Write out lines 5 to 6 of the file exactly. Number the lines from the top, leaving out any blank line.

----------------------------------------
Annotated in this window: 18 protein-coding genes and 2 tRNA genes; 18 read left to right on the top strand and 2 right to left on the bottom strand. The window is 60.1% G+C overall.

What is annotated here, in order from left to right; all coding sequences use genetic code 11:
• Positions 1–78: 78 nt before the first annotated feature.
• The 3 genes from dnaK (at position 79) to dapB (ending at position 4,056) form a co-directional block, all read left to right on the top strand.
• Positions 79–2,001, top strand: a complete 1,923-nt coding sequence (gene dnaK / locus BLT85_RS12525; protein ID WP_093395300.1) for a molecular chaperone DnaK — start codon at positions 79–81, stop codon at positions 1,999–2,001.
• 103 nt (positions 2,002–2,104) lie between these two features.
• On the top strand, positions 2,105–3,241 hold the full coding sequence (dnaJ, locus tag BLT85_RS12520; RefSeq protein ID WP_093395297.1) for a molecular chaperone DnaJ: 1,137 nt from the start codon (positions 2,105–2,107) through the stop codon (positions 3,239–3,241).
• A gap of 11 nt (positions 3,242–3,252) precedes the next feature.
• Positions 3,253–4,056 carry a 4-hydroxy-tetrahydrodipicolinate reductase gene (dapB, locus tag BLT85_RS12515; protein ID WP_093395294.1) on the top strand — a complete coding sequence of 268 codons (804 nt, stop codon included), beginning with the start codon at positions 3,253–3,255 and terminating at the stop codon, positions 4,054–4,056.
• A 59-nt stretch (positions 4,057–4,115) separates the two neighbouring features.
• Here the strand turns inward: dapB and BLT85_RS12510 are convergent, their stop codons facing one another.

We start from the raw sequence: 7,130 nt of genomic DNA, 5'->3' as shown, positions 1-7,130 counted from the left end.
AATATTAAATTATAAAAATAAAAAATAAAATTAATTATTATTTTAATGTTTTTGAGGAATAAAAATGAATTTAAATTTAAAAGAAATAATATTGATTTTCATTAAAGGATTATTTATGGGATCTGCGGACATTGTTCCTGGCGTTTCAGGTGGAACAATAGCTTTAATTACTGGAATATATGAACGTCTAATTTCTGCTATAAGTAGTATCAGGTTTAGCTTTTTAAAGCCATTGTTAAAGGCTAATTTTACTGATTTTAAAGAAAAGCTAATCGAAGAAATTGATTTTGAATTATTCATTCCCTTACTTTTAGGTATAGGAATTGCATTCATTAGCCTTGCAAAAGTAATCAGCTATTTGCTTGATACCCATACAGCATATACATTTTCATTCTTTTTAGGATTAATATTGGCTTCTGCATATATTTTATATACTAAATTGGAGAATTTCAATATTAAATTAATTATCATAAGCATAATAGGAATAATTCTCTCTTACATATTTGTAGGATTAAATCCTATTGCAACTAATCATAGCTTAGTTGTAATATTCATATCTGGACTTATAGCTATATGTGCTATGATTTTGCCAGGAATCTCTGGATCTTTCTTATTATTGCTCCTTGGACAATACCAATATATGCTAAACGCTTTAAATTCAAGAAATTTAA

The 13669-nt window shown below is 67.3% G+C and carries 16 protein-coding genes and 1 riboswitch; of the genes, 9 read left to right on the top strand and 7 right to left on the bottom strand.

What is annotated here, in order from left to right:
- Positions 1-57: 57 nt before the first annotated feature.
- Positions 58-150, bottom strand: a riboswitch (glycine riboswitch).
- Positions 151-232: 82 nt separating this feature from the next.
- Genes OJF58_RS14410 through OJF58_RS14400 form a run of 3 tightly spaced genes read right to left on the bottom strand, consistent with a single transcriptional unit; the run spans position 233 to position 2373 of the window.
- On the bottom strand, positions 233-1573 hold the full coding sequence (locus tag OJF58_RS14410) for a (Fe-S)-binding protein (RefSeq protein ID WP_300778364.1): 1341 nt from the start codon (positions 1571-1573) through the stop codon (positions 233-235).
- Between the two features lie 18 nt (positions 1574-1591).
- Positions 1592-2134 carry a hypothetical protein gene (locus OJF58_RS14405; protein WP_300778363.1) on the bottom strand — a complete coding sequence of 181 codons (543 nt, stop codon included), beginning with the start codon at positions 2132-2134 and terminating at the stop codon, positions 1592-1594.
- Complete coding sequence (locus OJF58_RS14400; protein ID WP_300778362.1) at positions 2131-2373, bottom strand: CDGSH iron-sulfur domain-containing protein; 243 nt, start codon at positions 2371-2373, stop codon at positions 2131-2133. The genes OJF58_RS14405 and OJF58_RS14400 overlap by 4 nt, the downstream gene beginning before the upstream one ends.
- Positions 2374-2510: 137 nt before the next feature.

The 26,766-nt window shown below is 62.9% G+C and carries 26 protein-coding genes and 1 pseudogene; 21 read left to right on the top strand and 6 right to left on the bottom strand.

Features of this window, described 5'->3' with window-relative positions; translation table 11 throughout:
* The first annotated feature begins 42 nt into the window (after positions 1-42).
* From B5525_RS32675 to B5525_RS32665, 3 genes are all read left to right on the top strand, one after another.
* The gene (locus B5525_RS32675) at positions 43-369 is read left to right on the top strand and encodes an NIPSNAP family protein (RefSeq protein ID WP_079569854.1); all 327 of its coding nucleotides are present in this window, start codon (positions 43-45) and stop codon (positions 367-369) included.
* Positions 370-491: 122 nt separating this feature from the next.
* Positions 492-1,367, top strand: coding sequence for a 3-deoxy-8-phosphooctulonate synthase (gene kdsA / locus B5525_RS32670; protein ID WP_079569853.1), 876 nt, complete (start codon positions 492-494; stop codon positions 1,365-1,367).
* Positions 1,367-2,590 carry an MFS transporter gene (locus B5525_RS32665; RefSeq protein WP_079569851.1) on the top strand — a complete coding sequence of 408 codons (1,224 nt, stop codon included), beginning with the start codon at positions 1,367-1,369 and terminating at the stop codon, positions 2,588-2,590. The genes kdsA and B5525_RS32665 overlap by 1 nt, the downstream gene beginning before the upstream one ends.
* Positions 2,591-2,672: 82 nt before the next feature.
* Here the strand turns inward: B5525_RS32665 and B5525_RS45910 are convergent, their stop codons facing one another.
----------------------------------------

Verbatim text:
• Positions 79–2,001, top strand: a complete 1,923-nt coding sequence (gene dnaK / locus BLT85_RS12525; protein ID WP_093395300.1) for a molecular chaperone DnaK — start codon at positions 79–81, stop codon at positions 1,999–2,001.
• 103 nt (positions 2,002–2,104) lie between these two features.